Wednesday, 19 January 2011

handy hints for travellers 15: stay away from building edges!

The mild conditions have a regular result: snow melts during the day, freezes at night and is then covered with a fine layer of snow by morning - making completely lethal surfaces. And - equally dangerously - snow melting from roofs forms icicles which freeze, then melt again and crash to the ground.

One of my colleagues got hit by a falling icicle over the holidays, which broke her nose (this, she said mournfully happened immediately after her dog swallowed a toy and nearly died.) Still, she continued, at least it didn't fall on her head. Which is why random barriers appear on the street, and people tend to walk on the outside edges of pavements.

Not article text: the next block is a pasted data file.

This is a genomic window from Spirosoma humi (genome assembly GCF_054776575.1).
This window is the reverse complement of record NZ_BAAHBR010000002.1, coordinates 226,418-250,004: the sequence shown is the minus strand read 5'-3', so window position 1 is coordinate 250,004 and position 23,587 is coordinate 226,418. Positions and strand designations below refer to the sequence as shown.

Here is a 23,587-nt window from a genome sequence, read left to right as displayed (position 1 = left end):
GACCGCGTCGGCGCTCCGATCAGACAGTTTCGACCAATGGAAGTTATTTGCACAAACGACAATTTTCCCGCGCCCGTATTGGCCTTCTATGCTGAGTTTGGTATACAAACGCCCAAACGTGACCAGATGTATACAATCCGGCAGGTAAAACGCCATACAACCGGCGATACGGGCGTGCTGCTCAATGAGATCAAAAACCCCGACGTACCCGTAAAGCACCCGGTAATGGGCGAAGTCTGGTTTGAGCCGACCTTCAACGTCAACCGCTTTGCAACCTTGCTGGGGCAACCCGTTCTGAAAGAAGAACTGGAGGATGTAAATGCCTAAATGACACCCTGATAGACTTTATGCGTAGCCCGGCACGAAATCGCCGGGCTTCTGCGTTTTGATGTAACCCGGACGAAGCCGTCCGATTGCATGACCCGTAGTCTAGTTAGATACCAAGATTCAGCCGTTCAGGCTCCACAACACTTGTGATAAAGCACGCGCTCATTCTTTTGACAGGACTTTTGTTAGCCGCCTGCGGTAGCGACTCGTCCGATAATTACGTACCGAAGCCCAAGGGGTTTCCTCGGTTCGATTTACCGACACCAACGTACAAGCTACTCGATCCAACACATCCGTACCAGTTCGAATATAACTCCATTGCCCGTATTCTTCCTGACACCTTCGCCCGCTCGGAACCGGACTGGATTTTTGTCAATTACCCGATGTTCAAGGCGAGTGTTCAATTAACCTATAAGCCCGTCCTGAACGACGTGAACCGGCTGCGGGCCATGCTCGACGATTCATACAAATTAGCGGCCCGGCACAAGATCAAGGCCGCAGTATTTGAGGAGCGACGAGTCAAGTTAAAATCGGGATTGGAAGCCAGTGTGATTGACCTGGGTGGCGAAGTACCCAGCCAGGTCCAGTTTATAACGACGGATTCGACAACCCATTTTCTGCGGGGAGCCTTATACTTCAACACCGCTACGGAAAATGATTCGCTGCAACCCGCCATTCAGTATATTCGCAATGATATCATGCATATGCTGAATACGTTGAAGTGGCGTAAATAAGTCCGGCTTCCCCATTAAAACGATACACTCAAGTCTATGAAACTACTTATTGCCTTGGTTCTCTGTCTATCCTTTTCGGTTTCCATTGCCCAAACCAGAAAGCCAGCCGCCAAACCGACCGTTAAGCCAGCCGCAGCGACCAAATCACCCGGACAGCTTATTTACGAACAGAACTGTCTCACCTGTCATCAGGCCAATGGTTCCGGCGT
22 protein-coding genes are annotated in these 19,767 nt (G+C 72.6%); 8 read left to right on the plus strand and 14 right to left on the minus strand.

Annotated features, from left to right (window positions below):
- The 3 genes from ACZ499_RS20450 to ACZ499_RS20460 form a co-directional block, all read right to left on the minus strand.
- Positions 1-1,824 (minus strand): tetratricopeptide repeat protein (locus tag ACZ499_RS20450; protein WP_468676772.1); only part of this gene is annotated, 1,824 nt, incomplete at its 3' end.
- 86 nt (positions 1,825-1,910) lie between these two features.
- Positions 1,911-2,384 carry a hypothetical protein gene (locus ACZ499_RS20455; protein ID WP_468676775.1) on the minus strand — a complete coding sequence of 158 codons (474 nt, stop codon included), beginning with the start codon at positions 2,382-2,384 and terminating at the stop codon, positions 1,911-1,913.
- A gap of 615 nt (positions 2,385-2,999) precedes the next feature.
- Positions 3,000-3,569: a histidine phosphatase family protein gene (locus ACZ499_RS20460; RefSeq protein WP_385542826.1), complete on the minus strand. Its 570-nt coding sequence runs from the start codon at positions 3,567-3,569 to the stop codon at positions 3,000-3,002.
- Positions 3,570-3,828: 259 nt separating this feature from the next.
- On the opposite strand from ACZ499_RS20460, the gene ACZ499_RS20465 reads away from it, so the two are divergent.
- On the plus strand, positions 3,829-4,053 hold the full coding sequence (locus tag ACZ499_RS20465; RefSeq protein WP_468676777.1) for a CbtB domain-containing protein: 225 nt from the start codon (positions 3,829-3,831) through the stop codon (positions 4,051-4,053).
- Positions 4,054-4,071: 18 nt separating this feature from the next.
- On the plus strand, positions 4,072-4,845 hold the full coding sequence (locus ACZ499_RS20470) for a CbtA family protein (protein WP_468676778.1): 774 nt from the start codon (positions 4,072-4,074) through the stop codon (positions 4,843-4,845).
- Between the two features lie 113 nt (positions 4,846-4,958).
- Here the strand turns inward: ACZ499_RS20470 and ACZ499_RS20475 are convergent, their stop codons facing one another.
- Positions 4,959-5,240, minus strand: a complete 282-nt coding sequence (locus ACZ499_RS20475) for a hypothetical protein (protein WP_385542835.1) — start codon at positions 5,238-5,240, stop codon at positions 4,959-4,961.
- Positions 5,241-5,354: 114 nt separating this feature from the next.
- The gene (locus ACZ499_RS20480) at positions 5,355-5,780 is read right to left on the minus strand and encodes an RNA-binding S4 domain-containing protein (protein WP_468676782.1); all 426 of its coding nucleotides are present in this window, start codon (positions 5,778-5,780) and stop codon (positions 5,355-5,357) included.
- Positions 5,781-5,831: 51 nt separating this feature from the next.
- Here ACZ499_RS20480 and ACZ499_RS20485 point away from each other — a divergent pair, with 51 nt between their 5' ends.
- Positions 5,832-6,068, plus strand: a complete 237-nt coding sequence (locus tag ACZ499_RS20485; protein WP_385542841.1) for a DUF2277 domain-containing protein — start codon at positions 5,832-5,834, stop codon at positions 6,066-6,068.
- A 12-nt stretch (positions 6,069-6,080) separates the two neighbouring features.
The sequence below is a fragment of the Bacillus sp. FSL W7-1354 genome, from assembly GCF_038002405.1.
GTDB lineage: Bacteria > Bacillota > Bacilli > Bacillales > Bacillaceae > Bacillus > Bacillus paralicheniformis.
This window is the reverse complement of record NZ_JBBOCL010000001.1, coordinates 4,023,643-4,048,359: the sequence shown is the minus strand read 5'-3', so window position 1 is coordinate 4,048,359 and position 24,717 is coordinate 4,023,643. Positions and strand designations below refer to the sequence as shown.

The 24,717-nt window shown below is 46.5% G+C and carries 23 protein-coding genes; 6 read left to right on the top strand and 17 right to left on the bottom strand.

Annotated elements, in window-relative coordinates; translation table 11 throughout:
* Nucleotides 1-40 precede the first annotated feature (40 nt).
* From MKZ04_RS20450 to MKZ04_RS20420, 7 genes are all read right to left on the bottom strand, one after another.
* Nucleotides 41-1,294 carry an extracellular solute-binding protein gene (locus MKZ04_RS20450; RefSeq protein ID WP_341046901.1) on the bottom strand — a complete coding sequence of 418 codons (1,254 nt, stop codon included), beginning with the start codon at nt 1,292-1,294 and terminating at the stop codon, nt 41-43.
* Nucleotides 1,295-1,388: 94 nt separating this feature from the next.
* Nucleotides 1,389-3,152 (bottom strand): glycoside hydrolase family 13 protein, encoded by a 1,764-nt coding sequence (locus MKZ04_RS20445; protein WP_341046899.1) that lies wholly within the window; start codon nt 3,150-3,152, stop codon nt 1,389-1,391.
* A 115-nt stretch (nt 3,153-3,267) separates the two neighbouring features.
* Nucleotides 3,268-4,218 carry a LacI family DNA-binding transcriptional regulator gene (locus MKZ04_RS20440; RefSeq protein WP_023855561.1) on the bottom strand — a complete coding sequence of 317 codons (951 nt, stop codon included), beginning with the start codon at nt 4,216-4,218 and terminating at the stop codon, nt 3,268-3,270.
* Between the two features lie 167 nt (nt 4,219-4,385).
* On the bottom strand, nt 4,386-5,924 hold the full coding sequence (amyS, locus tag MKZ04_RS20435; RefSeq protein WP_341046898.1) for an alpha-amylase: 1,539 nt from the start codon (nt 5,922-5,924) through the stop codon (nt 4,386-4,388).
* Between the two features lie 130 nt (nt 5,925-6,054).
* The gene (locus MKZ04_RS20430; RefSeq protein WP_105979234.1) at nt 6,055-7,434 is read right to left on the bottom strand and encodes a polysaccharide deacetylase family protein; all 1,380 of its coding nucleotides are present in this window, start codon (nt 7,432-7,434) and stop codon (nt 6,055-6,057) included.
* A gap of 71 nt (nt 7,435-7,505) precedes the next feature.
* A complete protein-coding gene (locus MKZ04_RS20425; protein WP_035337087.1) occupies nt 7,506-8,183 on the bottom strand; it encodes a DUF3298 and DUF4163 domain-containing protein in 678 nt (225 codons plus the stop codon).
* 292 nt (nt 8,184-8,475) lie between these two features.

1. I couldn't agree more! I've also come across men on the roof pounding them to make them fall, the same with snow sometimes. It can be very dangerous if a bunch of them fall down on you. I've even seen news reports about how dangerous it is, cars being damaged, etc.

  2. Hello Moscow on the Line,

    Anker Nielsen in Gothenburg Sweden has been working on the science of icicle prevention.

    Russia is rarely proactive about safety, but I wish cities' budgets would be allocated more to innovation, insulation, and building drainage.

    With Newton it was the apple, with Russians it's the icicle, but few good ideas result!